Monday, December 28, 2009

Are most readers of liberal newspapers Republicans?

Editorially liberal newspapers like the New York Times and Washington Post get hundreds of comments on their editorials and op-ed pieces.

I've started to realized that many of those comments aren't from readers. But if not, who are these people? --especially the ones who insert general-purpose right wing rants, often with numerous spelling/grammar errors that don't seem to match reader demographics for the publication in question.

But how do you prove it?

I took a Washington Post op ed piece advocating changing the U.S. Senate's filibuster rules, which have gotten a lot of attention since being used by the Republicans to block healthcare reform. Historically, they first came into prominence when Southern senators used filibusters to try to block segregation reforms.

I read the hundreds of comments and categorized them into pros and cons and off topic rants (many about healthcare reform), along with whether they were pretty much nonpartisan or appeared to be making left wing or right wing talking points.

Here's what I posted in the comment thread for that article:

As of 10:32:03pm, here's how the hundreds of comments on this thread divide up:

72 support Senate rules reform on bipartisan grounds, though a lot of these want term limits more than a change in filibuster rules

26 oppose reforming the filibuster rules on nonpartisan or bipartisan grounds

33 more support Senate rules reform on a Democratic Party partisan basis.

44 more oppose reforming the filibuster rules on a Republican partisan basis.

This gets us 105 favoring Senate rules reform by combining bipartisan and Democratic pro- comments, and

70 opposing Senate (filibuster) rules reform by combing bipartisan and Republican anti- comments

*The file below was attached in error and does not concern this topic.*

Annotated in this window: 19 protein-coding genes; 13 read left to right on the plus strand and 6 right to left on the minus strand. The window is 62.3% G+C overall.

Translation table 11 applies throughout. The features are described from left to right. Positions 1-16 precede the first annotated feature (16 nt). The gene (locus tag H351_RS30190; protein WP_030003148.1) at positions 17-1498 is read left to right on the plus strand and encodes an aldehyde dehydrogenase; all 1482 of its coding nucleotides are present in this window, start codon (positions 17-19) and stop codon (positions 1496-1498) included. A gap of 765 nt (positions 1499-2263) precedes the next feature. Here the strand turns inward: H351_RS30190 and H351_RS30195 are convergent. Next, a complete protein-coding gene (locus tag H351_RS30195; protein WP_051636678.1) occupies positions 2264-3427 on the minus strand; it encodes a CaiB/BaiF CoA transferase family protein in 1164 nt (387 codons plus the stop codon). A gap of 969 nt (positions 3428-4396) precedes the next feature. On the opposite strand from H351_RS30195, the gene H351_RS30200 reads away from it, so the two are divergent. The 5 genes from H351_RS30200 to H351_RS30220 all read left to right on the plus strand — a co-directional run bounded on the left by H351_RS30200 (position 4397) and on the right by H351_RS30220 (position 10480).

there were also 91 off-topic rants against all things Democratic by Republican posters,

along with 51 off-topic Democratic partisan posts--mostly in response to the off-topic Republican rants, and

30 more off-topic nonpartisan rants, mostly of the "pox on both your houses" variety.

Put this all together and you have 135 explicitly Republican posts vs. 83 explicitly Democratic posts.

So--is it reasonable to assume that either a large majority of Washington Post readers are hard-core Republicans--the sort who believe President Obama is a foreigner, a Marxist, and a Muslim terrorist...

Or that many if not most of the Republican off-topic rants come from those who aren't actually Washington Post readers?

If the latter is true, why is it true?

Three possibilities:

1. Some of the posters are sad, angry little souls whose only real human contact is the negative intimacy they derive from flame wars online.

2. Others are Republican activists mounting something like a DNS (Denial of Service) attack on mainstream comment threads to disrupt them and to create the false impression that more people share their beliefs than is true.

3. Or some? many? are doing this for money. I have seen two right wing websites offering this service. No idea whether it's true. Seems plausible though.

Another question: how did the non-WaPo readers find their way to this article's comment thread? Are there groups monitoring major publications who then direct them to such comment threads through blogs? Or what?

12/27/2009 10:50:00 PM

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